1. The petitioner seeks to quash Section 3(1) Notification dated 29th July 1967 issued under the Kerala Land Acquisition Act (Ext. P-3) and the Section 6 Declaration dated 26th April 1969 (Ext. P-6), issued in respect of one acre and 19 cents in Sy. No. 457/1 of Ollukkara Village, belonging jointly to the petitioner and his mother and sisters.
2. Two main grounds are urged to quash the notification and the decalaration, namely, first that the Section 5, enquiry has not been conducted in the manner provided by the statute and the petitioner has not been afforded an opportunity of being heard on the objections; and second that the acquisition was not really for a public purpose.
3. As far as the first of these objections is concerned. Section 5 (3) of the Act requires the Collector to publish a notification in the gazette and also cause public notice of the substance of such notification to be given at various places in the locality. Section 5 (1) enables any person interested in the land acquired to object to the acquisition of the land within thirty days of the issue of the notification. Section 5 (2) enjoins the Collector to give the objector an opportunity of being heard either in person or by Counsel. The Kerala Land Acquisition Rules 1963 have been framed under the Act. Rule 5(b) states that if objections are received within time, the Collector shall fix the date for hearing the objections and give notice thereof to the objector. The form in which the notice is to be issued has been prescribed as Form IV (B). The petitioner has alleged in paragraph 10 of the petition that after preferring Ext. P2 objections he did not receive any notice of enquiry enjoined by Section 5 of the Act, nor was he heard in support of the objections. To this, the answer made in paragraph 6 of the counter-affidavit is in very vague and general terms, namely, that the Section 5 notice was served on all interested parties by registered Post and the enquiry was conducted by the Tahsildar on 26-2-1967 (the date 26-2-1967 is an obvious mistake, and the learned Government Pleader who appeared stated at the hearing that the correct date was 26-10-1967). The learned Government Pleader stated with reference to the files that he was unable to say that notice of the enquiry on the objections had actually been served on the petitioner. This one ground is sufficient to vitiate the proceedings.
4. There is yet another illegality in regard to the enquiry into the objections under Section 5 of the Act. Ex. P-3 notification shows that the Tahsildar was constituted the Collector for purpose of land acquisition as defined by Section 2 (3) of the Act. The petitioner has alleged in paragraph 5 of the petition, that the Tahsildar who made the enquiry reported that the acquisition is not necessary. In paragraph 4 of the counter-affidavit it is admitted that the Tahsildar was of the opinion that the acquisition may be withdrawn. The said paragraph proceeds to state that further enquiries were made by the Revenue Divisional Officer and the District Collector and that these reveal that the acquisition was necessary. It is also stated therein that after the service of notice under Section 5 of the Land Acquisition Act, on all the interested persons, the Section 5 enquiry was conducted by the Revenue Divisional Officer in the presence of the petitioner, and that the Tahsildar has also conducted enquiries on 26-2-1967 (26-10-1967?). The Tahsildar having been constituted expressly by the notification as the 'Collector' for purpose of the land acquisition, I do not think that simultaneously the Collector and Revenue Divisional Officer can also exercise concurrent jurisdiction and functions in respect of the acquisition proceedings. The Government Pleader contended that the definition in Section 2 (3) of 'Collector' takes in the 'Collector' primarily, and only 'includes' the 'Officer appointed to perform the functions of the Collector.' But to hold that both can function simultaneously would be to introduce chaos and confusion in the land acquisition proceedings. The reasonable inference from Sections 3, 4 and 5 is that one and the same authority should function for the purposes of these sections, and not that two separate sets of Officers can function concurrently. Whatever that be, the association of the Revenue Divisional Officer who does not figure as a Collector either in the primary sense or in the inclusive sense of the definition is certainly unwarranted and unjustified and that is sufficient to introduce a second vitiating element in these proceedings.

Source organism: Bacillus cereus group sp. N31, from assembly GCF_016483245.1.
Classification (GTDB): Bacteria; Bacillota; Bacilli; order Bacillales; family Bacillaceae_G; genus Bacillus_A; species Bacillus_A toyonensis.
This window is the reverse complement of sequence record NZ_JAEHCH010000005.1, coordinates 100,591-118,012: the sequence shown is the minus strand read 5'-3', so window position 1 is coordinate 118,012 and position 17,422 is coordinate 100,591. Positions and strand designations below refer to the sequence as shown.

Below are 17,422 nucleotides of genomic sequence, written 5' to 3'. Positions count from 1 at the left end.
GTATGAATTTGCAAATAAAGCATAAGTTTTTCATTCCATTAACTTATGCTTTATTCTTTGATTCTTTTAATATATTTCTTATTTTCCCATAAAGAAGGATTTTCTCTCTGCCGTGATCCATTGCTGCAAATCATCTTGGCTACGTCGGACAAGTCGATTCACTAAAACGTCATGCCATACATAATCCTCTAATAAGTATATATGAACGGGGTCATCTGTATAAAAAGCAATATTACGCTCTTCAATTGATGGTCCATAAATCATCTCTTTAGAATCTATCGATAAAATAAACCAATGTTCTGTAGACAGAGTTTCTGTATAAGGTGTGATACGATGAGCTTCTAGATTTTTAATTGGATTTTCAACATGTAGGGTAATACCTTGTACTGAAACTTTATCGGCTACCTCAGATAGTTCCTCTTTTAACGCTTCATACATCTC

5. The petitioner's Counsel also contended that the acquisition was not for a 'public purpose' as the object was only to cut a canal from the eastern side of the petitioner's property, where it is bounded by the Peechi Canal and take the waters to the western boundary of his property, and no more. The purpose, it was said, was really to benefit the lands of one Kaipulli Krishnan situated on the west of the petitioner's property, at whose instance, according to the petitioner, the land acquisition proceedings have been set afoot. It was contended by the petitioner's Counsel that the proposed canal being confined only to the petitioner's property and intended to benefit only Krishnan's property, the underlying purpose of the acquisition cannot be regarded as public. The Government Pleader contended and the counter-affidavit has stated that the canal is meant to irrigate not only the lands of Krishnan. but also Sy. Nos. 456, 448 etc. of Ollukara Village. On the averments and materials placed, I am not satisfied that the acquisition is for a public purpose. The Section 3 notification is therefore liable to be quashed.
6. I allow this writ petition and quash Ex. P-3 notification and Ex. P-6 declaration. I make no order as to costs.